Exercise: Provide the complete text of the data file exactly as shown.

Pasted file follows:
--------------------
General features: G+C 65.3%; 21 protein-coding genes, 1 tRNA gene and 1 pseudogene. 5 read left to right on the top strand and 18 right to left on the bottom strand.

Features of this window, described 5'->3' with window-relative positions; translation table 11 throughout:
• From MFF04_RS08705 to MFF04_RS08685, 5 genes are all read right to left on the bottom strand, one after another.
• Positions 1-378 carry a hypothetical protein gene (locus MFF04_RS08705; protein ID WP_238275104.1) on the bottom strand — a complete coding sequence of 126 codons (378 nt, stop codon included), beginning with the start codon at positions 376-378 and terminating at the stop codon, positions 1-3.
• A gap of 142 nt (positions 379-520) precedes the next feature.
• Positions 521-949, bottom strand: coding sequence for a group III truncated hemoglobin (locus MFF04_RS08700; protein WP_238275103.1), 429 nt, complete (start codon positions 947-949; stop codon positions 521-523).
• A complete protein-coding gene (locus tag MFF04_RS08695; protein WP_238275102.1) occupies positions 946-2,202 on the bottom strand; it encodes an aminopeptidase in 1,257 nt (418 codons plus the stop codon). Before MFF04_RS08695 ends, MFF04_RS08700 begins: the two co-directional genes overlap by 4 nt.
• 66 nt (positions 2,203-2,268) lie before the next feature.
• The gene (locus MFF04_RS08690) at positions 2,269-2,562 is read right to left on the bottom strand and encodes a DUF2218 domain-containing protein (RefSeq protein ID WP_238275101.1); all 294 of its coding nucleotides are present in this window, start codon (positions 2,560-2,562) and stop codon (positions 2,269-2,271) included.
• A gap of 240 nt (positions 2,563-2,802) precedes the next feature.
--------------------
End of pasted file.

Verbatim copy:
General features: G+C 65.3%; 21 protein-coding genes, 1 tRNA gene and 1 pseudogene. 5 read left to right on the top strand and 18 right to left on the bottom strand.

Features of this window, described 5'->3' with window-relative positions; translation table 11 throughout:
• From MFF04_RS08705 to MFF04_RS08685, 5 genes are all read right to left on the bottom strand, one after another.
• Positions 1-378 carry a hypothetical protein gene (locus MFF04_RS08705; protein ID WP_238275104.1) on the bottom strand — a complete coding sequence of 126 codons (378 nt, stop codon included), beginning with the start codon at positions 376-378 and terminating at the stop codon, positions 1-3.
• A gap of 142 nt (positions 379-520) precedes the next feature.
• Positions 521-949, bottom strand: coding sequence for a group III truncated hemoglobin (locus MFF04_RS08700; protein WP_238275103.1), 429 nt, complete (start codon positions 947-949; stop codon positions 521-523).
• A complete protein-coding gene (locus tag MFF04_RS08695; protein WP_238275102.1) occupies positions 946-2,202 on the bottom strand; it encodes an aminopeptidase in 1,257 nt (418 codons plus the stop codon). Before MFF04_RS08695 ends, MFF04_RS08700 begins: the two co-directional genes overlap by 4 nt.
• 66 nt (positions 2,203-2,268) lie before the next feature.
• The gene (locus MFF04_RS08690) at positions 2,269-2,562 is read right to left on the bottom strand and encodes a DUF2218 domain-containing protein (RefSeq protein ID WP_238275101.1); all 294 of its coding nucleotides are present in this window, start codon (positions 2,560-2,562) and stop codon (positions 2,269-2,271) included.
• A gap of 240 nt (positions 2,563-2,802) precedes the next feature.